Innovative businesses emerge as true heroes of the Irish internet

17 Jul 2008

Ordinary Irish companies are using the latest web tools from YouTube to Flickr to fuel extraordinary results for their business

Until now the online efforts of Irish firms have rarely been celebrated. Many fall into the trap of creating brochure-like websites with a few pictures, a list of products and services and a contact email address or phone number. Few are capable of transacting business online.

“A lot of SME websites are picture postcards and don’t really offer products and services,” says the chief executive of the .ie Domain Registry, David Curtin.

“We need to get them to a point where websites offer products for sale that are linked to inventories, provide support for customers and have more integrated services and content,” Curtin says, adding he believes business organisations like IBEC and ISME should be playing a role.

However, the worm is beginning to turn as Irish firms become increasingly impressed by the two-way relationship which can grow between a business and likely customers, and also by the ability to post videos, podcasts, blogs and photos online instantly.

“We’re finding that across the board businesses are beginning to use all of the ‘new media’ such as YouTube videos and embed them on their websites,” says Fergal O’Byrne, chief executive of the Irish Internet Association (IIA).

O’Byrne also points to the example being set by Bank of Ireland, which is making innovative use of podcasts on its website. “Entrepreneurs can consume those podcasts any time they want. This is content that would otherwise have meant calling into a branch and having a meeting with a bank manager.”

A good example of an entrepreneur employing the latest web technologies to build a thriving business is Barry Meehan, who runs from a bicycle shop in Clonmel.

“We started our internet journey in 2002 when the local enterprise board ran a web design course for small businesses and we got a €300 subsidy to get our page up. The site had a number of iterations but only in the past 12 months did we start to make it more interactive.

“Like anything in life, you only get out of something what you put in. I have no technical expertise but if I can do it anyone can. We are passionate about cycling and gradually got the hang of putting videos of mountain biking on YouTube and photos on Flickr.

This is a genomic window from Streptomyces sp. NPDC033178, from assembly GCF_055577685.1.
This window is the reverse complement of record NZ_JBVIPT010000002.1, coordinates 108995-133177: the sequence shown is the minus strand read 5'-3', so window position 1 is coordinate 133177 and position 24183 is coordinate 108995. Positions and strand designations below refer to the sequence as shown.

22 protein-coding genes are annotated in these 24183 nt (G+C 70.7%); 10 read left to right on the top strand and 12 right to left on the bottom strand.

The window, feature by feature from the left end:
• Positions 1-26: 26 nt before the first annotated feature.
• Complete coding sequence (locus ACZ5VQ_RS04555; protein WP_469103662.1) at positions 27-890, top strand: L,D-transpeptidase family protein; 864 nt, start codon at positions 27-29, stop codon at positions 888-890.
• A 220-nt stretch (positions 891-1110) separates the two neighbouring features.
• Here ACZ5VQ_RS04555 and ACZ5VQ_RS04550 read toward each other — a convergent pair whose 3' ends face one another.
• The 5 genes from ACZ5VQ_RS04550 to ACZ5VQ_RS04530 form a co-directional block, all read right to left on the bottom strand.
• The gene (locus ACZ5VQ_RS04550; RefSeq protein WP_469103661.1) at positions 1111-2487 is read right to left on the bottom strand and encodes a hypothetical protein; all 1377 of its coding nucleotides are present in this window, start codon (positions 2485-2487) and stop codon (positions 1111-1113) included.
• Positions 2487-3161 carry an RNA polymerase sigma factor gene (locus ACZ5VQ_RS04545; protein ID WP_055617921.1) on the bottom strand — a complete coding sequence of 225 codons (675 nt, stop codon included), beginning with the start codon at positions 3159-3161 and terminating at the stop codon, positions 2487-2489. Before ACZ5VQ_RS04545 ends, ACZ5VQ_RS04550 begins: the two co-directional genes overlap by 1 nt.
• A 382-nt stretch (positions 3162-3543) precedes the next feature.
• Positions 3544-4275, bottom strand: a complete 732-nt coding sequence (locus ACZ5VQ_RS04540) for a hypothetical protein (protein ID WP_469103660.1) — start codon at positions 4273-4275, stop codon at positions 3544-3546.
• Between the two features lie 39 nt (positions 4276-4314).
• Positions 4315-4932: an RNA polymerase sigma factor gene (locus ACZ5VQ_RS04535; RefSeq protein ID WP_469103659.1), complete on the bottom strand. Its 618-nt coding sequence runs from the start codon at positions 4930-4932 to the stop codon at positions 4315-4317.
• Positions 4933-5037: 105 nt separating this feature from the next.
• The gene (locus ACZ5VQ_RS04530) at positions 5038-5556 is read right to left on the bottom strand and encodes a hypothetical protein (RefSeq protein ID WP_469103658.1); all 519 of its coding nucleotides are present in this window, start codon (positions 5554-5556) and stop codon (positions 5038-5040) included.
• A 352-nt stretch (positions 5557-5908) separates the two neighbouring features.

“One of the first things we put up on YouTube was a video tour of the shop itself, followed by league races around Clonmel that we sponsor,” Meehan says.

The e-commerce potential of the new web tools became apparent when Meehan was washing his bike one weekend and decided to do a step-by-step blog with pictures on the correct way to wash a bike. “Sales of the bike wash fluid we sell quadrupled straight away and have stayed high ever since.”

Meehan says the ability to create a more personal bond with bike aficionados and customers has resulted in people driving out of their way to visit the shop in Clonmel. “They walk in as if they already know us, and they do.”

The international commerce aspect is also apparent to Meehan. “I sold a bike worth €3,000 to a guy in Italy. The whole transaction took place over a few emails. For a lot of higher value transactions, people tend to email us for advice.”

Another example of a business that has succeeded in making the latest web technologies work in its favour is Dublin-based Minted, a catering company run by chefs Niall Harbison and Pieter Plaetinck, who between them have cooked for clients like U2, Bill Gates, the Beckhams and the Sultan of Brunei.

Harbison and Plaetinck have built up a website called, which features videos on how to cook spectacular dishes, a blog and the ability for people to post their own recipes.

“I was working in the Caribbean and started messing around with a video blog and it became so popular we decided to turn it into a professionally run website,” Harbison explains. “A lot of sites out there are just one-way brochures but we believe in interaction. The beauty of the site is it’s completely global, people can just throw up Mexican and Greek recipes.

“You could say we decided to turn our passion for cooking into a Facebook for foodies. The days of going home on a Thursday night to watch a cookery programme are over. Ultimately, people will be walking around with iPhone devices and buying their ingredients on the go.”

Harbison says the company intends to derive monetisation through advertising. “We are focusing on building an international community and adding new features such as live cookery shows. We are focused on staying innovative and ahead of the game and this way we will expand globally.”

By John Kennedy

Pictured: Celebrated chef Niall Harbison, who runs the Minted catering business has launched his own social networking site for foodies, while Clonmel bike-shop owner, Barry Meehan, has turned his passion for cycling into an international success story

John Kennedy is a journalist who served as editor of Silicon Republic for 17 years